Anti-Texass Legion: Protest of some free men, states and presses against the Texass rebellion, against the laws of nature and of nations Page: 26 of 72
This book is part of the collection entitled: From Republic to State: Debates and Documents Relating to the Annexation of Texas, 1836-1856 and was provided to The Portal to Texas History by the UNT Libraries.
The following text was automatically extracted from the image on this page using optical character recognition software:
as a free citizen inherits in his own person; and a planter that pur
chases two hundred negroes, not only replenishes his purse thereby,
but also gains one hundred and twenty times as much influence in
the nation, as the virtuous and honorable patriot who nobly refuses
to prostitute his political and religious character, by participating in
such unparalleled duplicity, hypocrisy, and villany. Is such in.
equality consistent with a republican form of government; is it con-
sistent with justice, generosity, or even common sense ? No; it is
a canker that eats, and will of itself eventually destroy our consti.
tution. If there was no other enemy to excite our fears and alarm
our sensibility, this surely is sufficient. No less than sixty odd thou.
sand slaves annually increase the representation.
If your slavers wish to effect a counter revolution in the minds of
your injured fellow citizens, you must first cause them to unlearn
what they learned in " the times that tried men's souls ;" you must
destroy their memories; you must draw a mighty veil before their in-
tellectual eyes, to screen the tragical end of slavery in the now re-
public of Hayti; you must consign every copy of the Rights of Man,
and every other patriotic work, disseminated over the face of the
earth, to the flames; you must destroy the liberty of the press, that
glorious privilege of freemen; you must finally destroy our post offi-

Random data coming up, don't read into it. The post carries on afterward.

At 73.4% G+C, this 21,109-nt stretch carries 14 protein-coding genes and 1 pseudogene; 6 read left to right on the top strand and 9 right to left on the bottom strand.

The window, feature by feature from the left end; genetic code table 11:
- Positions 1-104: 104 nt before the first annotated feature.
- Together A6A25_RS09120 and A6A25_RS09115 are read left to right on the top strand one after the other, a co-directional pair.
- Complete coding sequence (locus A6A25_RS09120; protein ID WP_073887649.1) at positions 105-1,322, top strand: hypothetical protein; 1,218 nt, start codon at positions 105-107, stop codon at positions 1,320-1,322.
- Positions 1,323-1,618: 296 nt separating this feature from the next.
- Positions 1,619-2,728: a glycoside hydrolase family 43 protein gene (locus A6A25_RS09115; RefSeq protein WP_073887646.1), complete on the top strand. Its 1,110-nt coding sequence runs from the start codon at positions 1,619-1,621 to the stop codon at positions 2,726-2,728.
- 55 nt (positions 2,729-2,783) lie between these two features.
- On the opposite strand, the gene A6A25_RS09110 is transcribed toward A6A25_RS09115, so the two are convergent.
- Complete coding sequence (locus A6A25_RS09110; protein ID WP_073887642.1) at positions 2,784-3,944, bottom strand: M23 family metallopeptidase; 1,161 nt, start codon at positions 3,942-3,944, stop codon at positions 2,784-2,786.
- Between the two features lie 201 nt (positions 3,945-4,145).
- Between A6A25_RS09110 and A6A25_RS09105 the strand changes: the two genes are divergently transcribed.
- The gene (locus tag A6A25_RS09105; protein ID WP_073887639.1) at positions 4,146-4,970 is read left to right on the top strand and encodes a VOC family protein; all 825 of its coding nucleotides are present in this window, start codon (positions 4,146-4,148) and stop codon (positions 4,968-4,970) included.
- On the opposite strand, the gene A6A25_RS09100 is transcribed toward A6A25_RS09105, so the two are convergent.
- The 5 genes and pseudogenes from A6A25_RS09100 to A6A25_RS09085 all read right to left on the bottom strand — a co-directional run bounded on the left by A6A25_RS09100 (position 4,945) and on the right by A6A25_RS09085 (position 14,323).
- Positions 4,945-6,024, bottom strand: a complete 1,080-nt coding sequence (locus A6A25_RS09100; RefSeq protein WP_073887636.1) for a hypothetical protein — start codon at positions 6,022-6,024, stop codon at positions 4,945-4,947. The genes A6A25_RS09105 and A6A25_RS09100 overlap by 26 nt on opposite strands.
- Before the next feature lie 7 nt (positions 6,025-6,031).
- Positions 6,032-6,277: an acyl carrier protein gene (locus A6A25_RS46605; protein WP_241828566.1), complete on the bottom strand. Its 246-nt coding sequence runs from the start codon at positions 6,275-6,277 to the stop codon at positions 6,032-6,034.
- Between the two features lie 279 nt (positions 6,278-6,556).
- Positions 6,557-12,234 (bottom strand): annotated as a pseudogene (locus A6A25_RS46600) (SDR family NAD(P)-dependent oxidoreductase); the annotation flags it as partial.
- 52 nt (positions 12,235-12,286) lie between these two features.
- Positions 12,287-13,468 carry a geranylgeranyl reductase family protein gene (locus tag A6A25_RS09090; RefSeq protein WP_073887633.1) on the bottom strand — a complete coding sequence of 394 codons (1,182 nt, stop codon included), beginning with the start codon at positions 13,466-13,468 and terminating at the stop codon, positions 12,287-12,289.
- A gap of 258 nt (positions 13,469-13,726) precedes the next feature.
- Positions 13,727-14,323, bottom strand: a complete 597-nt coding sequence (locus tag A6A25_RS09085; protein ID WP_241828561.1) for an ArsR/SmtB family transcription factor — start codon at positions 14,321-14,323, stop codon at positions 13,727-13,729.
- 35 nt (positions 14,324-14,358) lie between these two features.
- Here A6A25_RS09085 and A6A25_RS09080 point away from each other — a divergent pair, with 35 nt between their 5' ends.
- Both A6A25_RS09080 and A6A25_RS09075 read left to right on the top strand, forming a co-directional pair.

ces, and every conduit and vehicle of intelligence. Before you can
fetter the understanding and blind the eyes of your fellow citizens,
you must accomplish all these things and many more.
I think and believe, that to sanction and support slavery in Texas,
is a national crime that would have disgraced Sodom and Gomorrah.
My mind is much affected by the case of the injured Indians, and by
the Texas mania; for sure I am, unless the friends of freedom strain
every nerve, the tyrants of the south will gain their objects, as they
have two or three times before.
[Under the Mexican government slavery has been totally abolished
in Texas, and elsewhere. The Texian rebels could have effected
nothing but for the assistance of the southern states, (backed by
northern doughfaces,) who have as fully waged the treasonable, pira-
tical war they excited, as if it had been by them formally declared.
The number of principled men in Texas is too small to redeem the
country and their cause from the fathomless abyss of misery, degra.
dation, and infamy into which this unprecedented establishment and
perpetuation of slavery must inevitably plunge them, as well as the
United States. The slave-mongers, slave-politicians, slave-presses,
and slave-senators, have foisted the recognition of the independence
of that slave region, and are urging its incorporation into the United
States as rapidly as possible. The monstrous outrage against the
laws of nature and of nations, unsurpassed by the blackest page of
history, is fast tending to its fatal consummation!]
The diabolical principle, which confers such a super-abundance of
the paramount rights of suffrage and sovereignty upon a part of the
citizens, accordingly as they enslave and torture their fellow men, to
the great injury of the virtuous and honorable part of society-this
infernal practice must be abolished, or the union must be dissolved,
that is, if the spirit of '76 is not completely obliterated from the
Here’s what’s next.
This book can be searched. Note: Results may vary based on the legibility of text within the document.
Citing and Sharing
Basic information for referencing this web page. We also provide extended guidance on usage rights, references, copying or embedding.
Reference the current page of this Book.
Anti-Texass Legion. Anti-Texass Legion: Protest of some free men, states and presses against the Texass rebellion, against the laws of nature and of nations, book, January 1, 1845; Albany. (texashistory.unt.edu/ark:/67531/metapth2356/m1/26/: accessed April 26, 2017), University of North Texas Libraries, The Portal to Texas History, texashistory.unt.edu; .